Clouds of dust swirl continuously through the air, coating every exposed surface, including the skin. The rains will soon turn the camp into a mud swamp; the first rain a few weeks ago saw extensive flooding. “After the first two days of winter, the blankets and mattresses were soaked and the tents leak,” says Younes al-Hariri, who occupies two tents with his family of nine.
The Nasser family arrived at Zaatari last month; they are a family of eight. (Photo Credit: Fernande van Tets)
Formerly a medic to rebel fighters, al-Hariri left Dara’a last month after local elders decided to hand over rebel fighters in a bid to restore peace to the city. Now, Al-Hariri is the representative for 14th street in the camp; since riots broke out over living conditions in summer, local representatives have been elected to convey residents’ concerns to UNHCR representatives.
After the harsh summer heat, with temperatures above 100°F, UNHCR is now racing against time and a lack of funding to ready the camp ready for the cold. “We’re rolling out winterization kits for 4,000 families,” says UNHCR’s Harper. Such kits include waterproof covers, insulated floors and insides, as well as a stove for each tent. That will cover 20,000 people, Harper says. In addition, 3,000 prefabricated houses, mostly containers, are arising in a new sector of the sprawling camp, which will house an additional 15,000.
“We’ll get through winter,” Harper claims. “It will be wet; it will be cold; it will be miserable, but people will be provided with everything that they need—the basics.”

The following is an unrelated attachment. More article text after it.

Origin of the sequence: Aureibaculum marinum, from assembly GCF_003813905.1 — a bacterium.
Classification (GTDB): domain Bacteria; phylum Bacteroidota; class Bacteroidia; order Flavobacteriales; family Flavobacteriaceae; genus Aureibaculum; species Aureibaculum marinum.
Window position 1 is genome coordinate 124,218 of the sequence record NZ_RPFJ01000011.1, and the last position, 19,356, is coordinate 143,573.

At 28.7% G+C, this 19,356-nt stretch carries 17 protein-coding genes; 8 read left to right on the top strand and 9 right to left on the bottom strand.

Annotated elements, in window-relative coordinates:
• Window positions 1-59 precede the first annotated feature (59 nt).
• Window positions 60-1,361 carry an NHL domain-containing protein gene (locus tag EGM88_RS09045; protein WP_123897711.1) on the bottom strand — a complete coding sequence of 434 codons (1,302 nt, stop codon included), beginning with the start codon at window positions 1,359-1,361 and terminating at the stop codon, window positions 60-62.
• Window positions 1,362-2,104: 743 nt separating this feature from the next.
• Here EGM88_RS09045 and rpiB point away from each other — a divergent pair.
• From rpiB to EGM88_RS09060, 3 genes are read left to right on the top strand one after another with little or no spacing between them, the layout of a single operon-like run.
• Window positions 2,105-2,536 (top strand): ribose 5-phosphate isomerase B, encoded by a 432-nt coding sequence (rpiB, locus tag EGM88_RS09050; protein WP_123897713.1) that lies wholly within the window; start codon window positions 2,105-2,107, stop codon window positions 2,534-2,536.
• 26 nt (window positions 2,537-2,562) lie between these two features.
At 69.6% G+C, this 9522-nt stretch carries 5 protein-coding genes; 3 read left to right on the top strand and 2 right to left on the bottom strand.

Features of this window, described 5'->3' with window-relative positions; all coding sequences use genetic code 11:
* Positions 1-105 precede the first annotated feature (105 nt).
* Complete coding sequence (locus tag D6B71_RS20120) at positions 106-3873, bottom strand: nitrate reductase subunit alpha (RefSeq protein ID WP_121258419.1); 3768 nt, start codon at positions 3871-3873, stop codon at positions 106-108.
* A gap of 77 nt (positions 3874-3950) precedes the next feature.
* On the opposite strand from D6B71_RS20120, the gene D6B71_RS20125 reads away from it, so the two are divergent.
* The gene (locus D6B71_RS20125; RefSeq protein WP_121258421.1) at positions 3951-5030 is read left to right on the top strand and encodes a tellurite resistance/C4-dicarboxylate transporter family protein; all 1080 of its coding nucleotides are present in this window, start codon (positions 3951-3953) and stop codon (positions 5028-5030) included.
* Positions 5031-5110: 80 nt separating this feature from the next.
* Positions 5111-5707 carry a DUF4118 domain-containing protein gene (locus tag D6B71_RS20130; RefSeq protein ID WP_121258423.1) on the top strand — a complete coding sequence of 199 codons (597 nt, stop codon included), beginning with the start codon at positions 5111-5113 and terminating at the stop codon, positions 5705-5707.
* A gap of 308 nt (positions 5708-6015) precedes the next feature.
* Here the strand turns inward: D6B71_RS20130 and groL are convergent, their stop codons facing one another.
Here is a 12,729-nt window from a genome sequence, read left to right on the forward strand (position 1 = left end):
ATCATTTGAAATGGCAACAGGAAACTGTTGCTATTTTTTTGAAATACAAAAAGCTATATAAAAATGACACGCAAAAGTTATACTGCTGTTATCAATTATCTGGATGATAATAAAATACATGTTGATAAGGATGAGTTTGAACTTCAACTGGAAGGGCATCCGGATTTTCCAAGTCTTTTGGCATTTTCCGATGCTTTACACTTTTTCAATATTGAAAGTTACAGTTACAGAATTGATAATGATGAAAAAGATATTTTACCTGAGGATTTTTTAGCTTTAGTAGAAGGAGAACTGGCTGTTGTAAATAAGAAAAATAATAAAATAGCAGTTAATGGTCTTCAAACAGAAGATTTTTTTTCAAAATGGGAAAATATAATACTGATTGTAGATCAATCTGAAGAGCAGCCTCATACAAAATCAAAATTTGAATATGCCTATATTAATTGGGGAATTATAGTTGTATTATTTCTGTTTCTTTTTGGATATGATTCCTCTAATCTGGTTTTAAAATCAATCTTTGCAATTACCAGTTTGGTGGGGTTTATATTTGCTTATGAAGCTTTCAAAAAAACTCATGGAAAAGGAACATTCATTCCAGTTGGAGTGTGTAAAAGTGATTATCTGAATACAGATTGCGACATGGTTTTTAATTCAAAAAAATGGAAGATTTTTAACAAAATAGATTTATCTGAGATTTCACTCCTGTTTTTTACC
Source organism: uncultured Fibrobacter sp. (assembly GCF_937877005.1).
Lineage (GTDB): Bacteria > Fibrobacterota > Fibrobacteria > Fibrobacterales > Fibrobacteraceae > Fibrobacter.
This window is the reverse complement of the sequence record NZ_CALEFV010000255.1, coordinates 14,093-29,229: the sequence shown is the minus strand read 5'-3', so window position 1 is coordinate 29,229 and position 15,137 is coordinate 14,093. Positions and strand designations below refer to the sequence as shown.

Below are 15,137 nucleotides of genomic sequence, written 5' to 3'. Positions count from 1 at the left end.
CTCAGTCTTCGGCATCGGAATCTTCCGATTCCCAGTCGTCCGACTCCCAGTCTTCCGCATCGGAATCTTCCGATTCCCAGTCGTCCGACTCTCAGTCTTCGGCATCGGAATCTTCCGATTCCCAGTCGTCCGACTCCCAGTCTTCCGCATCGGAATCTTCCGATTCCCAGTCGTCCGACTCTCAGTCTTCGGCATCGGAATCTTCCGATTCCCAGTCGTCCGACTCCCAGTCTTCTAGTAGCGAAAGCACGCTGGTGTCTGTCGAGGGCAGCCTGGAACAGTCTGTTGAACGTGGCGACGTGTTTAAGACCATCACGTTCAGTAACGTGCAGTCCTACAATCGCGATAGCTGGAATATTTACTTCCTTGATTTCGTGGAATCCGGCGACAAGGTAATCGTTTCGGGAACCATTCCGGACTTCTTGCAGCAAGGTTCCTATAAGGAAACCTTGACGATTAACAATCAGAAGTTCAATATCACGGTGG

The basics include dry food rations, such as rice and sugar, distributed every 15 days. The distribution can get rowdy; residents were fighting to get to the front of the line at the World Food Programme (WFP) tent recently, on the last day of a distribution cycle. A woman cradling a toddler said she had been waiting since yesterday, but couldn’t get through the crowd.
Stuck in Limbo
With so many people leaving the camp, official numbers fluctuate between 30,000 and 45,000. Fraud has plagued the ration-card system, and biometrics will be introduced in December in the form of iris scans. The WFP will also be switching to a voucher system, and supermarkets will arise to provide basic foodstuffs.
This will affect the informal economy, which has sprung up to cater for needs ranging from daily necessities such as cigarettes and phone cards to sweater, perfume, and coffee shops where you can smoke argileh. “They will adapt very quickly,” predicts Harper.
Some people gather to return to Syria in buses provided by the Jordanian government. (Photo Credit: Fernande van Tets)
So far, vegetable stores have popped up to supplement UNHCR’s dry rations. One UNHCR tent houses a barber, and the high street is lined with fast-food stalls, where balls of awameh—a Syrian type of falafel—are fried in old petrol vats. Close to 100 shops have opened in the camp, most of them along the camp’s main road, which has been dubbed “Hamra Street,” echoing a popular shopping street in Damascus. Shoe salesmen are doing a roaring trade, as the camp’s stony ground bites into the cheap plastic slippers most residents wear. “A pair of shoes now costs 250 SYP,” complains one resident, which is roughly $3.50 in U.S. dollars.
Slowly realizing that they are more likely to be in Zaatari for months, rather than weeks, residents are trying to establish a semblance of normalcy—shopping for their groceries, and with children going to school. But the memories of the fighting next door aren’t far behind.
At an afterschool activity organized by Save the Children and the UN Children’s Fund, a group of boys, their faces decorated with rebel Syrian flags, are enjoying a drawing lesson. What they draw, however, reveals their scars: people with guns and flags dripping with blood. According to Save the Children staff member Marwan Abu Salim, “They draw what they know.”